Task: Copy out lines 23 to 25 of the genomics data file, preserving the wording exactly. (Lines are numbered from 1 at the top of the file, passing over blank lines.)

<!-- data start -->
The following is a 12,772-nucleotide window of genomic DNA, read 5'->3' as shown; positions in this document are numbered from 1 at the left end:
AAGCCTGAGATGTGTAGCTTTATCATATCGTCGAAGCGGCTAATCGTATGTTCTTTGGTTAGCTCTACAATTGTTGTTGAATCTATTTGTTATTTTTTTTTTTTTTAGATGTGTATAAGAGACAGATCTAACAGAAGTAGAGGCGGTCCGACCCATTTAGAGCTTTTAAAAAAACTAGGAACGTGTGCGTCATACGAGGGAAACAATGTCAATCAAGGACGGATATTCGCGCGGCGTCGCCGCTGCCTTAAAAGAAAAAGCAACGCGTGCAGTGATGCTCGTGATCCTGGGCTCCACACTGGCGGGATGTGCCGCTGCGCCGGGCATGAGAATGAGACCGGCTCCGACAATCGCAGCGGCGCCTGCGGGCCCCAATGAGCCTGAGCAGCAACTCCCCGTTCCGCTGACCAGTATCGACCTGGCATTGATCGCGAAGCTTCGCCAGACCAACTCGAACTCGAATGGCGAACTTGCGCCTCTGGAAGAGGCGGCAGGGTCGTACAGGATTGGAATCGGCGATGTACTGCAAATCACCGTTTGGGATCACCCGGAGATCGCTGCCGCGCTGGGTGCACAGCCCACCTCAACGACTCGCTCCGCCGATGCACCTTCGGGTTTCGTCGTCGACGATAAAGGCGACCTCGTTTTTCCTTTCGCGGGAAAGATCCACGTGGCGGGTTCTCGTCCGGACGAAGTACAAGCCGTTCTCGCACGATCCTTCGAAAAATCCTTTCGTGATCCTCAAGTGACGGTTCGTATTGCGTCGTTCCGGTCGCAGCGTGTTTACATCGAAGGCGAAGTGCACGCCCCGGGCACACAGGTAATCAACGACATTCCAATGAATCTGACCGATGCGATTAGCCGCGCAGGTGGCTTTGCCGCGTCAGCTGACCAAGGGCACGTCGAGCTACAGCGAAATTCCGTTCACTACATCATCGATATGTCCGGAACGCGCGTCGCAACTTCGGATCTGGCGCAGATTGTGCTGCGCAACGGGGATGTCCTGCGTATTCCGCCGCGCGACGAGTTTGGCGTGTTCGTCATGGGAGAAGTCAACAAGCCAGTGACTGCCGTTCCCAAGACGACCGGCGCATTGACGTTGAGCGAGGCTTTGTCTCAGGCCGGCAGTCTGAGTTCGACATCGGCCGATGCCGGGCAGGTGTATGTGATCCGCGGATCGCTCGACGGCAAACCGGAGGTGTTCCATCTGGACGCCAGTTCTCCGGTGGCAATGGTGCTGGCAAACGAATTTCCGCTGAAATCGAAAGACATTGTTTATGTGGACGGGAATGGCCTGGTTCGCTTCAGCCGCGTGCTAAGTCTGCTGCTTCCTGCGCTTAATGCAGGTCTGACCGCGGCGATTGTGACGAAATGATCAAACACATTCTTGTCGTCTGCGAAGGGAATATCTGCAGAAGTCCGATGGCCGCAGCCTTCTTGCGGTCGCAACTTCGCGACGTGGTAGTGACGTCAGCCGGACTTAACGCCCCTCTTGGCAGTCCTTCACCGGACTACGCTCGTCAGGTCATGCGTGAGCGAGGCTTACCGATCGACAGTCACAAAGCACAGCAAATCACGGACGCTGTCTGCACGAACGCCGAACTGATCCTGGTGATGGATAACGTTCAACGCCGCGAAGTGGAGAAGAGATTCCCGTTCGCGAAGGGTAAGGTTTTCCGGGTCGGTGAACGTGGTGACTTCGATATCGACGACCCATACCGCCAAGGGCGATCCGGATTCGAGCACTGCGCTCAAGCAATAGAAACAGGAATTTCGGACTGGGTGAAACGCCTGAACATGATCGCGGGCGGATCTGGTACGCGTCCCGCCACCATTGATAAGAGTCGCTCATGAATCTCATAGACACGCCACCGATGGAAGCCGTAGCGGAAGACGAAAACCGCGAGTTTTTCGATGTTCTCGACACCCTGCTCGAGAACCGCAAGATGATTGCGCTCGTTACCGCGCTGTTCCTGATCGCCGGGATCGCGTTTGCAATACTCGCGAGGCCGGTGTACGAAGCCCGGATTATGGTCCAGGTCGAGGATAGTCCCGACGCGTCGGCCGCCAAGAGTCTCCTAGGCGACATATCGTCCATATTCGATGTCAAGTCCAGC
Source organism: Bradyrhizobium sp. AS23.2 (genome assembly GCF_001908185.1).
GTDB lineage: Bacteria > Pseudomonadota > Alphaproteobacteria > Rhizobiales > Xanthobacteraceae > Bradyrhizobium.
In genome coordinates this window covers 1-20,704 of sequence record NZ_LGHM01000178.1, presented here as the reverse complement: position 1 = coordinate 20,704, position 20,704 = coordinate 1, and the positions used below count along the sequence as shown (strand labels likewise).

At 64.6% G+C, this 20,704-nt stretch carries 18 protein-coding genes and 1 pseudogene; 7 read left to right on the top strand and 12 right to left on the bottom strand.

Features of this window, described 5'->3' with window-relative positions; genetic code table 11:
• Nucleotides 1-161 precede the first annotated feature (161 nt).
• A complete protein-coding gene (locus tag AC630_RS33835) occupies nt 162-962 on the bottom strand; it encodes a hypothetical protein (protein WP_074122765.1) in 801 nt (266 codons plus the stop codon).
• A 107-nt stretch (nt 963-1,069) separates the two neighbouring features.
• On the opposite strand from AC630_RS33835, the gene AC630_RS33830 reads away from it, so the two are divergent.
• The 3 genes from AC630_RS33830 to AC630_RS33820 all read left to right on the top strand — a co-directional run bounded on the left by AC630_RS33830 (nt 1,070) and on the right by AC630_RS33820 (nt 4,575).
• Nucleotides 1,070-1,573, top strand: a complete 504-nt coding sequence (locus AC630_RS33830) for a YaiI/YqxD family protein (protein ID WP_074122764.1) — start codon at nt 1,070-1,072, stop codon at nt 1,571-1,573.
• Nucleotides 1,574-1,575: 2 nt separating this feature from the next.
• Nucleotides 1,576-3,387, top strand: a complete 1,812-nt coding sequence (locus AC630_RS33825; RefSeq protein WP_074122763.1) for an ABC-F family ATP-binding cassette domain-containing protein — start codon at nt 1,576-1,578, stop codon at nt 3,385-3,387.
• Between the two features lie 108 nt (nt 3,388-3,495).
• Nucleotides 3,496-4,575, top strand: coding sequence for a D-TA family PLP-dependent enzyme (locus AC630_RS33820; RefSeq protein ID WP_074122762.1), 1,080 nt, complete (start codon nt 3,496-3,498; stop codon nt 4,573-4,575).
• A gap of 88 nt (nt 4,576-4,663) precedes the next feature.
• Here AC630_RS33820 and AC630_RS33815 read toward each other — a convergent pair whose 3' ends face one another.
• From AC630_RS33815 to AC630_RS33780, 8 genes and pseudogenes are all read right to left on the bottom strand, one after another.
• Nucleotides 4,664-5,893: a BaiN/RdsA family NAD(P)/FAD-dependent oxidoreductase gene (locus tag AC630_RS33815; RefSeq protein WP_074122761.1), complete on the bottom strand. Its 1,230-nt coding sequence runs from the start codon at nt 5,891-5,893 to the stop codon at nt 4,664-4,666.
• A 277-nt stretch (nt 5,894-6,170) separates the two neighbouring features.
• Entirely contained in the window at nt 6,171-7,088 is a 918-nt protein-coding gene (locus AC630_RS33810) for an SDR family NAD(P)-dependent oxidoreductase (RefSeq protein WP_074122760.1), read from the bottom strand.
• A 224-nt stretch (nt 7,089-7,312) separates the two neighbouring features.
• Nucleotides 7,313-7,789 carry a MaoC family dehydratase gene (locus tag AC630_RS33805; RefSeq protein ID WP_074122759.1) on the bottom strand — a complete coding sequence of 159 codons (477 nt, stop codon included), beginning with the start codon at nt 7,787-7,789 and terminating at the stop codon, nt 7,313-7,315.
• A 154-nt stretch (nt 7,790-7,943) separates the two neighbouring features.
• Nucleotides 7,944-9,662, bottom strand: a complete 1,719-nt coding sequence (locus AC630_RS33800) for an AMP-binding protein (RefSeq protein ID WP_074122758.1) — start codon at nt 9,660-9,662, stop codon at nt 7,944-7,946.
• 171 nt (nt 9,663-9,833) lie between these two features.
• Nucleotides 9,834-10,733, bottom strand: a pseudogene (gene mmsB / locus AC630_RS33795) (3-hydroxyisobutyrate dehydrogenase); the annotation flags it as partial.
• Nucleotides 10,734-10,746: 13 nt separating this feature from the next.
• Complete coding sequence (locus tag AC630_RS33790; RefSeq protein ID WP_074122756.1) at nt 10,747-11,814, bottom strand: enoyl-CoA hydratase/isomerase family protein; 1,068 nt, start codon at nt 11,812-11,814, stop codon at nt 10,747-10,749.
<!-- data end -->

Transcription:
• Entirely contained in the window at nt 6,171-7,088 is a 918-nt protein-coding gene (locus AC630_RS33810) for an SDR family NAD(P)-dependent oxidoreductase (RefSeq protein WP_074122760.1), read from the bottom strand.
• A 224-nt stretch (nt 7,089-7,312) separates the two neighbouring features.
• Nucleotides 7,313-7,789 carry a MaoC family dehydratase gene (locus tag AC630_RS33805; RefSeq protein ID WP_074122759.1) on the bottom strand — a complete coding sequence of 159 codons (477 nt, stop codon included), beginning with the start codon at nt 7,787-7,789 and terminating at the stop codon, nt 7,313-7,315.